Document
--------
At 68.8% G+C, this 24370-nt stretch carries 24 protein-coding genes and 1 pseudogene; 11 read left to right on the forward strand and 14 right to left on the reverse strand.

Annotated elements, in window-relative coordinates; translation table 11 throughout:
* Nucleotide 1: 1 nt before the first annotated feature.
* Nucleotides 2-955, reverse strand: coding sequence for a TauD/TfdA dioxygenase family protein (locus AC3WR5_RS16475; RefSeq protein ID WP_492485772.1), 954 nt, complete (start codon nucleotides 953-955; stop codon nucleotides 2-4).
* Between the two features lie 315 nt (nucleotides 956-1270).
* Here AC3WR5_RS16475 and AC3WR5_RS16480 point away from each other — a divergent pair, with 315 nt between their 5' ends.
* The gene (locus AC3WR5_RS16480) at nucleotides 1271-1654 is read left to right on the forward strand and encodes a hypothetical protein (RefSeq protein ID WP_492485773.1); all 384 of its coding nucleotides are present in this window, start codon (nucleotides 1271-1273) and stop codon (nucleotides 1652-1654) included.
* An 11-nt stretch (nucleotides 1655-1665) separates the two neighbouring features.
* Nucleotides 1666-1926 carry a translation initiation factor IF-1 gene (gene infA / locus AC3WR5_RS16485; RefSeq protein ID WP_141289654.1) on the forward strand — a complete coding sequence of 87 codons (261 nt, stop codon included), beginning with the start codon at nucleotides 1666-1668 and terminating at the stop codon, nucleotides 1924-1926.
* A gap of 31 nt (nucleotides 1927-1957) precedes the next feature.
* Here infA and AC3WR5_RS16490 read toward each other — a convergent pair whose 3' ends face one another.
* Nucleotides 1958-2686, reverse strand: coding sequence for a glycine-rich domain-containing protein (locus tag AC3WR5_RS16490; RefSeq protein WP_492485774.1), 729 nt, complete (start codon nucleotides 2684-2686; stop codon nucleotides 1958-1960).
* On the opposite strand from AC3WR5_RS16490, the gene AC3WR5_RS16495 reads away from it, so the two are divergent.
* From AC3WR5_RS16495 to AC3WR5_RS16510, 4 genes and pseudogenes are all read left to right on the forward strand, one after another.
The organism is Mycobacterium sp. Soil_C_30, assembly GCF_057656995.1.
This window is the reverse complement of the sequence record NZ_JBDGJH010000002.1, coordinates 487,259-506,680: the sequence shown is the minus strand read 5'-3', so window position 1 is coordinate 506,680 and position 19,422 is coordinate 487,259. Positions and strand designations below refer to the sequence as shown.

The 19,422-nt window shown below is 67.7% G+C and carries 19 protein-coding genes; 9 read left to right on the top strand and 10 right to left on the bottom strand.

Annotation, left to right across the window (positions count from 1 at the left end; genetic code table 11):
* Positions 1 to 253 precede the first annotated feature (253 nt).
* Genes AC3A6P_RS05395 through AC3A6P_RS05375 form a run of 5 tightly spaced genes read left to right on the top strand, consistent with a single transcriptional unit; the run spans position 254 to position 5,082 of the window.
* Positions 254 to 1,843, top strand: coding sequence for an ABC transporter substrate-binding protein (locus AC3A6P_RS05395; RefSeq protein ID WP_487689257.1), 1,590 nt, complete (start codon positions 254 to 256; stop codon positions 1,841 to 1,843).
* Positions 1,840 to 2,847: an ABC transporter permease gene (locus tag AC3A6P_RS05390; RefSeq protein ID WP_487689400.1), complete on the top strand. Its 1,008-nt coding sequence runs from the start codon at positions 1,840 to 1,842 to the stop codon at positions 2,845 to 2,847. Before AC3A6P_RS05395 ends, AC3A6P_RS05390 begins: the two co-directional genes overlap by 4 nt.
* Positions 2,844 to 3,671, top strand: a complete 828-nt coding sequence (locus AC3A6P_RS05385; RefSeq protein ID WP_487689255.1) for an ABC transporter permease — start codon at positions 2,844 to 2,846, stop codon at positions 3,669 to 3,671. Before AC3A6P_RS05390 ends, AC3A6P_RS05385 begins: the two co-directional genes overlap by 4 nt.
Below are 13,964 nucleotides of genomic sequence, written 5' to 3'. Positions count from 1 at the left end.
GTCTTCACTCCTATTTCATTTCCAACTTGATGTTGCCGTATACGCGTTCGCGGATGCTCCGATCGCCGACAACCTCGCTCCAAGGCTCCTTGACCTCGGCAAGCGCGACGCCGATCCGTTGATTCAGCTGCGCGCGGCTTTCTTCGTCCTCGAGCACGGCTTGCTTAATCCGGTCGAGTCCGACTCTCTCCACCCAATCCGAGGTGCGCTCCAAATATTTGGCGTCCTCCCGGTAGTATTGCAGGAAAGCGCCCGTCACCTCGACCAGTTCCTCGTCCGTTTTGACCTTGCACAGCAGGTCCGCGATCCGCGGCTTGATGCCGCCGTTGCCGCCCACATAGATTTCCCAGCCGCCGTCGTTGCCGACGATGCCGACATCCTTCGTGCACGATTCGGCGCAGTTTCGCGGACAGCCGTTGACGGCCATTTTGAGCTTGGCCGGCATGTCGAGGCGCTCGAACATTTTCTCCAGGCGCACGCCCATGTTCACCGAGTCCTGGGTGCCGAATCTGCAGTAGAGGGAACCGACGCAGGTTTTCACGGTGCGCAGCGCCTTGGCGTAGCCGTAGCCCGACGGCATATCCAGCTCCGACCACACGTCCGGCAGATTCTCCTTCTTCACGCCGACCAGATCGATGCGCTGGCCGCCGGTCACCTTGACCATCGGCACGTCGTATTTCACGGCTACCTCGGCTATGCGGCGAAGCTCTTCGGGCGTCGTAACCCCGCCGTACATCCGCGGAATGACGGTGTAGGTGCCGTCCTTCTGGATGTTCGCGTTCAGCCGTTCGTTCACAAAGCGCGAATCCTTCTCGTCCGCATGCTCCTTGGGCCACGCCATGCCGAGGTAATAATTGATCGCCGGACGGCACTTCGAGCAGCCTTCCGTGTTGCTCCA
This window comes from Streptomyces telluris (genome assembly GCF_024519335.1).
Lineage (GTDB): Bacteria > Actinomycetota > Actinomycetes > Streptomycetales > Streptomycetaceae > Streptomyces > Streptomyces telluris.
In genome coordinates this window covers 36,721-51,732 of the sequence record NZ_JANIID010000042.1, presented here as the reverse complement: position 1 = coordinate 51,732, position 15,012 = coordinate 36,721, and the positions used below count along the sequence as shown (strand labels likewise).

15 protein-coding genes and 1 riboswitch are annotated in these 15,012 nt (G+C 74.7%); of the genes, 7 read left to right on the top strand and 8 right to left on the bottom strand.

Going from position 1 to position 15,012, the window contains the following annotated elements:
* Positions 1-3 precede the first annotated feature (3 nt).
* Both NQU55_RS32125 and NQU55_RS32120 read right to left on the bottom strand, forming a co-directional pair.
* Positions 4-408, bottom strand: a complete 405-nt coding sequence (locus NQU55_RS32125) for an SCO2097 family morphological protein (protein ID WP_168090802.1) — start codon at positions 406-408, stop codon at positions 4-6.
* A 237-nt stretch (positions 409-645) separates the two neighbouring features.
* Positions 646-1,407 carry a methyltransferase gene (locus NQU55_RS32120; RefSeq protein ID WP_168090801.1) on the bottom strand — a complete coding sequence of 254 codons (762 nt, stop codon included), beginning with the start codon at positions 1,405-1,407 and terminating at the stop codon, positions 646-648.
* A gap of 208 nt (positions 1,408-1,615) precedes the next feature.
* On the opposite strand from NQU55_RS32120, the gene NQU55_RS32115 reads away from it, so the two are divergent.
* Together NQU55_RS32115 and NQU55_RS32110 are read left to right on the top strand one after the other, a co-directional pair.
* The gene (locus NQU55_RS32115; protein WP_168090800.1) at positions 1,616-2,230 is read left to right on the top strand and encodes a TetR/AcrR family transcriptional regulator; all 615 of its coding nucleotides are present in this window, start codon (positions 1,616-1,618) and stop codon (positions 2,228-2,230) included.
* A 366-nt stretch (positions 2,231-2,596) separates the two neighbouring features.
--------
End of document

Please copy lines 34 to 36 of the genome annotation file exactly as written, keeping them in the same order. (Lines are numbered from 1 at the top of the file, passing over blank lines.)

* A 237-nt stretch (positions 409-645) separates the two neighbouring features.
* Positions 646-1,407 carry a methyltransferase gene (locus NQU55_RS32120; RefSeq protein ID WP_168090801.1) on the bottom strand — a complete coding sequence of 254 codons (762 nt, stop codon included), beginning with the start codon at positions 1,405-1,407 and terminating at the stop codon, positions 646-648.
* A gap of 208 nt (positions 1,408-1,615) precedes the next feature.